After reading https://www.washington.edu/doit/20-tips-teaching-accessible-online-course I had many thoughts.
Reading through the list of suggestions my main take away was to keep things simple, use one online tool to communicate with students where possible and provide multiple entry points for students to tasks. As a student with ADHD and a physical written output disability adaptations and accommodations often felt like more of a wish list and my IEP was a wish list not a must follow. This is something that I really try to be aware of as a teacher because my own experience with accommodation and adaptation was spotty at best. I will never forget the day my English 11 teacher ripped up my typed essay on why animals shouldn’t be in zoos because it wasn’t on lined paper. The teacher had specified that it was to be a 5-paragraph persuasive essay in blue or black ink, as far as I was concerned, I had accomplished that task my essay was 5 paragraphs that proved my thesis statement and was printed in black ink. I realize now that times have changed when that happened to me it was the fall of 2007, and I was 16 years old. I walked out of class crying and took myself to the principal’s office, I had to remain in that teacher’s class for the rest of the semester knowing that my voice and my needs did not matter. So, we adapted at home my mom became my scribe. I thought with my laptop, parent provided because it was well before schools had laptops for student use, I would type my paper and print it then to avoid the power struggle in class my mom would copy out my essay word for word. I considered myself lucky the day a friend’s older sister was in class on her SEA practicum and because the student she was assigned to was absent C spent the block scribing for me, she saw me and what I needed to do well. The problem was my lack of fine motor skills not my thinking process, so she took the difficulty with fine motor skills away.
In my grade 4 classroom many adaptations are made daily for any of my students if it is in my power to make the change, I will do it. I often feel like I am not doing enough that I need to do more to make my class inclusive to differentiate more. Luckily, I have a co-work who reminds me to take a step back and look at the big picture when I get tunneled in on details.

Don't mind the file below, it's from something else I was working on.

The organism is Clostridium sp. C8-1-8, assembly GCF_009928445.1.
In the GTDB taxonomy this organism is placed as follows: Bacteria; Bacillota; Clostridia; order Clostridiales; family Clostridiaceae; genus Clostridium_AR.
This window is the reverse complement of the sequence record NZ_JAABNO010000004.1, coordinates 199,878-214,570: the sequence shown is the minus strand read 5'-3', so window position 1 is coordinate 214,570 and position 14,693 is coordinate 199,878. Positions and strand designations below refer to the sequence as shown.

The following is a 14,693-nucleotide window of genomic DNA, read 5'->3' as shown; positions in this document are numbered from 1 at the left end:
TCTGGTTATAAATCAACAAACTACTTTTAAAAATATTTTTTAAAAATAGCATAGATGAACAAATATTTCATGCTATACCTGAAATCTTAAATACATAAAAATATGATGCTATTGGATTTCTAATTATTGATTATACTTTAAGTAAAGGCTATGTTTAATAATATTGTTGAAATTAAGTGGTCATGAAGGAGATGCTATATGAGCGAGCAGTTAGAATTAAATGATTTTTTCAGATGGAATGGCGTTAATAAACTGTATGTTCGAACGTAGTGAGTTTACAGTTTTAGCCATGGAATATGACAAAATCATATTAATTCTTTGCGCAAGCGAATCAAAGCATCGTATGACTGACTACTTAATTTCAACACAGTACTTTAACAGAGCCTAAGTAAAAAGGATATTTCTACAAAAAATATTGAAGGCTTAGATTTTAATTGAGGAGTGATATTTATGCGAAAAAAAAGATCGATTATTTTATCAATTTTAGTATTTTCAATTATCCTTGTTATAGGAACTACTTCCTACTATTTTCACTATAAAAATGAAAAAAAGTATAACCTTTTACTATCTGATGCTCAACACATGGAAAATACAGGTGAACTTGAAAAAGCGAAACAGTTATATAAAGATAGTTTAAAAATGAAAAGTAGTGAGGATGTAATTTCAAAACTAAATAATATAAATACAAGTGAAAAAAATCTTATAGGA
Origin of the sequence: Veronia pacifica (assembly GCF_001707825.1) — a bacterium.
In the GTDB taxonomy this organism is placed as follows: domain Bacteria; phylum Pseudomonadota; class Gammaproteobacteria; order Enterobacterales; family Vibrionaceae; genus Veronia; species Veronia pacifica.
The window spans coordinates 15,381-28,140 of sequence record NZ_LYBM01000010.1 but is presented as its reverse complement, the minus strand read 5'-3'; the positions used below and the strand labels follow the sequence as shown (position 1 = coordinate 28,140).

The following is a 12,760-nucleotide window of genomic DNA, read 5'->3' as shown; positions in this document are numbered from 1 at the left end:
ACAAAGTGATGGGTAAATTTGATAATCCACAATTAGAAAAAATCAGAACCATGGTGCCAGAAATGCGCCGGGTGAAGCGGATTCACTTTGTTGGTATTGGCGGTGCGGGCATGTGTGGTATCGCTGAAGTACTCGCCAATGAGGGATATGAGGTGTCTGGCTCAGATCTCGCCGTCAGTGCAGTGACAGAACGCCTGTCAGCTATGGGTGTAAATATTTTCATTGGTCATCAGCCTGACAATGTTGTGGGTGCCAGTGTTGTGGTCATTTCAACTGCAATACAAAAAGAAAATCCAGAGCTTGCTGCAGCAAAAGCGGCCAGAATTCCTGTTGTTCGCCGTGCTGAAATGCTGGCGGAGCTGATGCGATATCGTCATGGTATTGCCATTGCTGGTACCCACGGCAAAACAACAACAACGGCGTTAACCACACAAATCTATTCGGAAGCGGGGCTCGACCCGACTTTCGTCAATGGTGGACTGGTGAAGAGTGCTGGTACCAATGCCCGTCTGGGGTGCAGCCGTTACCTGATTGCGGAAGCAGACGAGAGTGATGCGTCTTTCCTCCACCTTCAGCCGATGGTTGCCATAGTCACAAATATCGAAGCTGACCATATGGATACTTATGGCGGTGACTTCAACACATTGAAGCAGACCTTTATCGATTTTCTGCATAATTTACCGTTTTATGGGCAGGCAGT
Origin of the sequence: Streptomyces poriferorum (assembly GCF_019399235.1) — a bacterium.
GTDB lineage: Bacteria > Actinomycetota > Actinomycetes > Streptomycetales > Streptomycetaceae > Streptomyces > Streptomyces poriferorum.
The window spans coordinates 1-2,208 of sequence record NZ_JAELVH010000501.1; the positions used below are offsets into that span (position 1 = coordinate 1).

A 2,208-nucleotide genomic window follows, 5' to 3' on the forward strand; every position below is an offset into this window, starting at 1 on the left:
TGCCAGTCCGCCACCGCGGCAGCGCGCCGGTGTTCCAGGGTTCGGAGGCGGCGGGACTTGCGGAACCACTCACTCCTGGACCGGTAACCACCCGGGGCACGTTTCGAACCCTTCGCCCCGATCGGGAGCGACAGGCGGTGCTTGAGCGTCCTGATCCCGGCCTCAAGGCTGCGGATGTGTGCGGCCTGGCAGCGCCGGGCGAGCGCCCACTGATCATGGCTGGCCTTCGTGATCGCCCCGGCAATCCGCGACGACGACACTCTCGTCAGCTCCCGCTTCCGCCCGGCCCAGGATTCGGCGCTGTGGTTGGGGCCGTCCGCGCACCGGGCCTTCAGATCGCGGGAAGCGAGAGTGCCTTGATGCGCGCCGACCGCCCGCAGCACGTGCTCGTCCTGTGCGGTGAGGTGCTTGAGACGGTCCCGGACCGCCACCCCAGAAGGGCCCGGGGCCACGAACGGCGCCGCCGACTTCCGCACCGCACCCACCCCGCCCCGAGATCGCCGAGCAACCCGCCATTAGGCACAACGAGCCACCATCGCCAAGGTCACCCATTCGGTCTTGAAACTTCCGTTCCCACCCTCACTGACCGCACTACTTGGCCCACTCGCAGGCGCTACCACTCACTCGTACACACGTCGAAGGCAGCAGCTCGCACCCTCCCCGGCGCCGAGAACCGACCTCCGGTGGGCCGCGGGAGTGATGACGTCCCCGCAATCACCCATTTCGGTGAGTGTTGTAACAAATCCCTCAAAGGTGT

Things I am doing on the list
- Consistent organization
- Shape of the day posted
- Similar order to each day
- Colour coding materials
- Keeping pages simple with clear headings
- Providing audio books when appropriate
- Giving many opportunities to show growth
- Allowing ample time for work
- Offering scaffolding tools to all
- Student math toolboxes
- Using manipulatives
- Providing multiple ways to present knowledge
- Pre teaching vocabulary
- Using mainly black and white for printed texts / limiting colour to images and illustrations
- Using Teams to organize digital assignments
- Pre teaching technical skills before having students use a tool for the first time
I think my own anxiety about enough differentiation comes from a lack of teachers who were willing to do it for me. I presented in class as articulate, I’ve always enjoyed reading and a variety of books and with my lap top I could write. I was taught to type from a young age by my parents, both experienced and passionate educators who saw my lack of fine motor skills as a speed bump instead of the mountain it often felt to me. So, as I finished elementary school and approached high school, I was outfitted with a secondhand laptop lacking any games and taught to type efficiently. Through post-secondary I often typed faster than my peers could hand write.
Now I feel like it is our job as teachers to not only provide students with the tools they need to overcome any gaps but also to help them find where their strengths lie. For me a turning point was when a high school resource teacher told me my ADHD is my superpower and that I could use it for good and it could be my greatest strength if I let it be. While we need to provide supports, we also need to give students the opportunity to find their superpowers because they all have them, our job is to help students harness their powers.
Over all I agree with the statement “an accommodation that supports one often supports all,” many adaptations and accommodations that work for our students do work for the majority. I’ve found many great ideas for adaptations from the RTI network. http://www.rtinetwork.org/essential/tieredinstruction